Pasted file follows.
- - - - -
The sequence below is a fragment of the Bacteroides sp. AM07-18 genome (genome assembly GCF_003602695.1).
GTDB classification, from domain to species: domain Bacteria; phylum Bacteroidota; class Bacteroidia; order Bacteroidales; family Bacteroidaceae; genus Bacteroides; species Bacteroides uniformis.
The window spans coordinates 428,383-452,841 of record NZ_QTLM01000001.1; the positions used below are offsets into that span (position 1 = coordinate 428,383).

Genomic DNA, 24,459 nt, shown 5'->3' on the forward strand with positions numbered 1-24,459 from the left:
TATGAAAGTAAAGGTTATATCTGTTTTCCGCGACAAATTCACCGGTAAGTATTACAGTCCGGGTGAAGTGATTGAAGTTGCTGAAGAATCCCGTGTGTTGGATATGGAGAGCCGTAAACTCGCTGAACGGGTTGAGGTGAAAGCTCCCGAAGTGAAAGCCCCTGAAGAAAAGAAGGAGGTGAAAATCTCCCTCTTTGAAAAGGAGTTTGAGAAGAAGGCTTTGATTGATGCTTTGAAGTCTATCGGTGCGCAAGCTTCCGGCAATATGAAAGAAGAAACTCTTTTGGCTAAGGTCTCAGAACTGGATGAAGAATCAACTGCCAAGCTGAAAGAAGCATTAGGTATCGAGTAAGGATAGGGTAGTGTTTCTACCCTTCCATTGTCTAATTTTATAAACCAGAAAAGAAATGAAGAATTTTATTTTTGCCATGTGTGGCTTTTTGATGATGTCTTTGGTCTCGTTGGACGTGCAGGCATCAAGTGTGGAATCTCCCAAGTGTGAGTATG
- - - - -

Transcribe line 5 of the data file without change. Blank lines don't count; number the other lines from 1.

TATGAAAGTAAAGGTTATATCTGTTTTCCGCGACAAATTCACCGGTAAGTATTACAGTCCGGGTGAAGTGATTGAAGTTGCTGAAGAATCCCGTGTGTTGGATATGGAGAGCCGTAAACTCGCTGAACGGGTTGAGGTGAAAGCTCCCGAAGTGAAAGCCCCTGAAGAAAAGAAGGAGGTGAAAATCTCCCTCTTTGAAAAGGAGTTTGAGAAGAAGGCTTTGATTGATGCTTTGAAGTCTATCGGTGCGCAAGCTTCCGGCAATATGAAAGAAGAAACTCTTTTGGCTAAGGTCTCAGAACTGGATGAAGAATCAACTGCCAAGCTGAAAGAAGCATTAGGTATCGAGTAAGGATAGGGTAGTGTTTCTACCCTTCCATTGTCTAATTTTATAAACCAGAAAAGAAATGAAGAATTTTATTTTTGCCATGTGTGGCTTTTTGATGATGTCTTTGGTCTCGTTGGACGTGCAGGCATCAAGTGTGGAATCTCCCAAGTGTGAGTATG